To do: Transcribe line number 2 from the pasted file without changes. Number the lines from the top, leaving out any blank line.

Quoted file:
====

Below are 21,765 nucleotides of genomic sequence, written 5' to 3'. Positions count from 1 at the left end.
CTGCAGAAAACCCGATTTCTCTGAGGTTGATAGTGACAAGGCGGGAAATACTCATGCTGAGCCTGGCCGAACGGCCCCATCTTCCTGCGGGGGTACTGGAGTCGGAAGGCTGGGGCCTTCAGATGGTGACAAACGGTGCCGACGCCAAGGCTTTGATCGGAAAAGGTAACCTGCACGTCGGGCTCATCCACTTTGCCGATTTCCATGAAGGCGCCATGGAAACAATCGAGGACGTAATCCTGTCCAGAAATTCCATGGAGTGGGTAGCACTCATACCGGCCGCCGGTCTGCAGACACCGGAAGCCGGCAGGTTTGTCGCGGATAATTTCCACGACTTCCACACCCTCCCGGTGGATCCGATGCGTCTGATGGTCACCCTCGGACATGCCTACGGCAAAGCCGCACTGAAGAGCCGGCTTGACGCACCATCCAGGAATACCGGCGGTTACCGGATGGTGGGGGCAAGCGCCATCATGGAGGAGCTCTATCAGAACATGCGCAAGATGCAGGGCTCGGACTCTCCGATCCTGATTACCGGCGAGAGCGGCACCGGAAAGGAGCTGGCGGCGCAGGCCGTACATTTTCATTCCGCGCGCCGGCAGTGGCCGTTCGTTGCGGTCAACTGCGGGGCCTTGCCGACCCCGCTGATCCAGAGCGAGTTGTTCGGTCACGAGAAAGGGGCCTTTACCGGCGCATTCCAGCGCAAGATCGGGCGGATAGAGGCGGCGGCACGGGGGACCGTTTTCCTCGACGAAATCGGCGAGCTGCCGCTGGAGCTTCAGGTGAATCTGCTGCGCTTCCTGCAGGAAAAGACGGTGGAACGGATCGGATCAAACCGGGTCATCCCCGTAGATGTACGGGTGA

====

CTGCAGAAAACCCGATTTCTCTGAGGTTGATAGTGACAAGGCGGGAAATACTCATGCTGAGCCTGGCCGAACGGCCCCATCTTCCTGCGGGGGTACTGGAGTCGGAAGGCTGGGGCCTTCAGATGGTGACAAACGGTGCCGACGCCAAGGCTTTGATCGGAAAAGGTAACCTGCACGTCGGGCTCATCCACTTTGCCGATTTCCATGAAGGCGCCATGGAAACAATCGAGGACGTAATCCTGTCCAGAAATTCCATGGAGTGGGTAGCACTCATACCGGCCGCCGGTCTGCAGACACCGGAAGCCGGCAGGTTTGTCGCGGATAATTTCCACGACTTCCACACCCTCCCGGTGGATCCGATGCGTCTGATGGTCACCCTCGGACATGCCTACGGCAAAGCCGCACTGAAGAGCCGGCTTGACGCACCATCCAGGAATACCGGCGGTTACCGGATGGTGGGGGCAAGCGCCATCATGGAGGAGCTCTATCAGAACATGCGCAAGATGCAGGGCTCGGACTCTCCGATCCTGATTACCGGCGAGAGCGGCACCGGAAAGGAGCTGGCGGCGCAGGCCGTACATTTTCATTCCGCGCGCCGGCAGTGGCCGTTCGTTGCGGTCAACTGCGGGGCCTTGCCGACCCCGCTGATCCAGAGCGAGTTGTTCGGTCACGAGAAAGGGGCCTTTACCGGCGCATTCCAGCGCAAGATCGGGCGGATAGAGGCGGCGGCACGGGGGACCGTTTTCCTCGACGAAATCGGCGAGCTGCCGCTGGAGCTTCAGGTGAATCTGCTGCGCTTCCTGCAGGAAAAGACGGTGGAACGGATCGGATCAAACCGGGTCATCCCCGTAGATGTACGGGTGA